Doug Lipscomb, co-owner of Bent Oak Farms in Foley, Alabama, which has supplied the turf for several Super Bowl games, told “A lot of fields look good and play bad. A lot look bad and play well. It’s kind of hard to put everything in one package.”

Caring for Super Bowl Grass 

West Coast Turf provided the grass for this year’s Super Bowl and nine previous Super Bowl game. The super grass gets loads of TLC — its own blankets, rain tarps, special diet … whatever it takes to keep it perfect, that’s what West Coast provides.

So what happened last year that made the grass not so perfect? Toma told ESPN that it was overwatered and didn’t get enough sun. He said there wasn’t enough sand in the tray to absorb the water, and when the tarps were laid over it to protect it from half-time show rehearsals, it began to rot.

Philadelphia Eagles linebacker Haason Reddick, said I’m not going to lie, it was the worst field that I’ve ever played on.”

What was different this year? The NFL’s Jeff Miller, executive vice president for player health and safety, said, “The surface has been nurtured from the sod farm all the way to the Super Bowl. Its maintenance in Vegas is measured by a series of different tools and metrics.”

What Happens to the Grass After the Game?

It would be a shame to think that over 2 acres of glorious grass would be torn out and trashed after being run around on for just a few hours. 

Sure, that grass gets a good pounding from the 22 roughly 250-pound men pummeling it for four hours (not to mention the half-time show stages and props), but tough turf was made for that, right?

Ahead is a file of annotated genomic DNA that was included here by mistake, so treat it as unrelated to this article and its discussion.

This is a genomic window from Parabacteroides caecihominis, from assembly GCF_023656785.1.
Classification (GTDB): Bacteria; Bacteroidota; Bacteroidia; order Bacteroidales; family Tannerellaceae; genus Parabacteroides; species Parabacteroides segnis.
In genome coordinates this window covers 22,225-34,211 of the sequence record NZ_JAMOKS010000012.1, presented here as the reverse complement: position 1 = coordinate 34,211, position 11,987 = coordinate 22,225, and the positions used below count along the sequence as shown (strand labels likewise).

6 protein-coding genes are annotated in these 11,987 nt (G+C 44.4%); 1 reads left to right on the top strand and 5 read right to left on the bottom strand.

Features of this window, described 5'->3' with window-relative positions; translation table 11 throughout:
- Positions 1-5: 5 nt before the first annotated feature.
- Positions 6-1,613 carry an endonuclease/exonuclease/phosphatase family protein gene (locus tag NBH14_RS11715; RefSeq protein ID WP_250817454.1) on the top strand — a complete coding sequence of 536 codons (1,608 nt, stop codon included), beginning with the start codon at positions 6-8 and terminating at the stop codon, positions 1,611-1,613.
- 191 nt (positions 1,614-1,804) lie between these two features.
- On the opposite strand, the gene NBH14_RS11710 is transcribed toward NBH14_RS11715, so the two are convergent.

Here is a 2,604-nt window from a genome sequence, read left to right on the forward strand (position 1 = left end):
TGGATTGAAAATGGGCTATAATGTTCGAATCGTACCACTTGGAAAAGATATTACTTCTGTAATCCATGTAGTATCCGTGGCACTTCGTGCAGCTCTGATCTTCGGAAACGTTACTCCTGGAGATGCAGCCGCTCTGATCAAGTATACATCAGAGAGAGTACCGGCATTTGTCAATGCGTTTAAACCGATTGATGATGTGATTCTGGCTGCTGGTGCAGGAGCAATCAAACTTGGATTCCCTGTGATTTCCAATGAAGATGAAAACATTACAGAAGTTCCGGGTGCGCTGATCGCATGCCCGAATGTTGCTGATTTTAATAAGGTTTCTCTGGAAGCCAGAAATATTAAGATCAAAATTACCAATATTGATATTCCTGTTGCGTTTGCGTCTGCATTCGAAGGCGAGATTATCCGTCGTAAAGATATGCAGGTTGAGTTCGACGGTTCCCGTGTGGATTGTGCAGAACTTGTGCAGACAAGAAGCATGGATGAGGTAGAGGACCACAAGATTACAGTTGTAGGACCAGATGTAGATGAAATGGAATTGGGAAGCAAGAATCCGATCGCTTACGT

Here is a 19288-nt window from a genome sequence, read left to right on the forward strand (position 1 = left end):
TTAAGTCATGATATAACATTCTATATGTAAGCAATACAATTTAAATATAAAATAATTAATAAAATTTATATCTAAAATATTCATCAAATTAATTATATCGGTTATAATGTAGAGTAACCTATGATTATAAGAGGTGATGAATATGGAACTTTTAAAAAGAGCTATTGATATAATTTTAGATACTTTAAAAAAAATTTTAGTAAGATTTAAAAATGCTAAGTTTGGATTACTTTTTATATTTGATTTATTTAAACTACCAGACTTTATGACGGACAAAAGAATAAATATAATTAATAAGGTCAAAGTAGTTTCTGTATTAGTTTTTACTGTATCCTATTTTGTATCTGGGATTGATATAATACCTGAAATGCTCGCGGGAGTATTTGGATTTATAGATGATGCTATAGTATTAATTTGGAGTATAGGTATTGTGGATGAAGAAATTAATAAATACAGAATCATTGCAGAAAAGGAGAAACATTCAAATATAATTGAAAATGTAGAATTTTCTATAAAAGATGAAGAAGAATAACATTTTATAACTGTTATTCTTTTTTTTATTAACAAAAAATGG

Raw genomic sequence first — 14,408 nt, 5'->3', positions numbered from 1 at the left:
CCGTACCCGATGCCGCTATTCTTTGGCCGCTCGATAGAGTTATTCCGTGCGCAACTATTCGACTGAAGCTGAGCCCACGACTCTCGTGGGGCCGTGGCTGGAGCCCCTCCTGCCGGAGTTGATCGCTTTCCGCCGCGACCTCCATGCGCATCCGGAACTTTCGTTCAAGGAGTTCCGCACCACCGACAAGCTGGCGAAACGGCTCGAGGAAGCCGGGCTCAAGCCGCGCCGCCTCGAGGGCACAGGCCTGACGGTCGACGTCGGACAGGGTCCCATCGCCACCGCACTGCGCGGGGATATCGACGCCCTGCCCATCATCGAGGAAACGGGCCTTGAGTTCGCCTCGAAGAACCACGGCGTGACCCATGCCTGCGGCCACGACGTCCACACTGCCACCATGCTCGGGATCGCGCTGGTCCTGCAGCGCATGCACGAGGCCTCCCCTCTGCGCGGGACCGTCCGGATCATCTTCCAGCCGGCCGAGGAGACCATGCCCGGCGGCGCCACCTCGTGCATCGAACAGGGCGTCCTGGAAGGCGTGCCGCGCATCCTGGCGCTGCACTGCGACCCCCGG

So, what happens to that grass after the Super Bowl champions are crowned? Super Bowl fields are taken out, strip by strip, and repurposed. In 2020, for example, the super sod was repurposed for use on a track at a horse farm and as a filler in a plant nursery.

Natural Turf is Preferred by Players

Even with hiccups like last year’s slippery grass, natural turf is still popular among football teams and stadiums. Currently, NFL’s stadiums are split evenly between grass and artificial turf, and two use a hybrid version.

The jury is out on whether natural grass or artificial turf is better –– there’s a lot to consider. Maintenance, durability, injuries, and cost are only a few of the factors that go into making the decision. The NFL Players Association surveyed its players ahead of this year’s big game and found 92% prefer to play on Mother Nature’s grass.

At LawnStarter, we side with the players. You can’t beat walking on real, living grass whether it’s on a stadium with roughly 110 million people watching, or at home in your backyard in your bare feet. The feeling is, well, super. 

Writer Alex Birkett contributed to this story.

Main Photo Credit: Background: Marcus Millo / Canva Pro / License, SF Logo: San Francisco 49ers, User:Stepshep / Wikimedia Commons / Public domain, KS Logo: Original: Kansas City Chiefs, SVG-Version: Lommes / Wikimedia Commons / Public domain

Alissa Cassidy

Alissa Cassidy

Alissa is a writer for LawnStarter, and while she may not have a green thumb, she enjoys writing and reading about nature, plants, gardening, and lawn care. When she's not writing for LawnStarter, you can find her spending time with her husband and three boys, working out, or studying for her master's degree.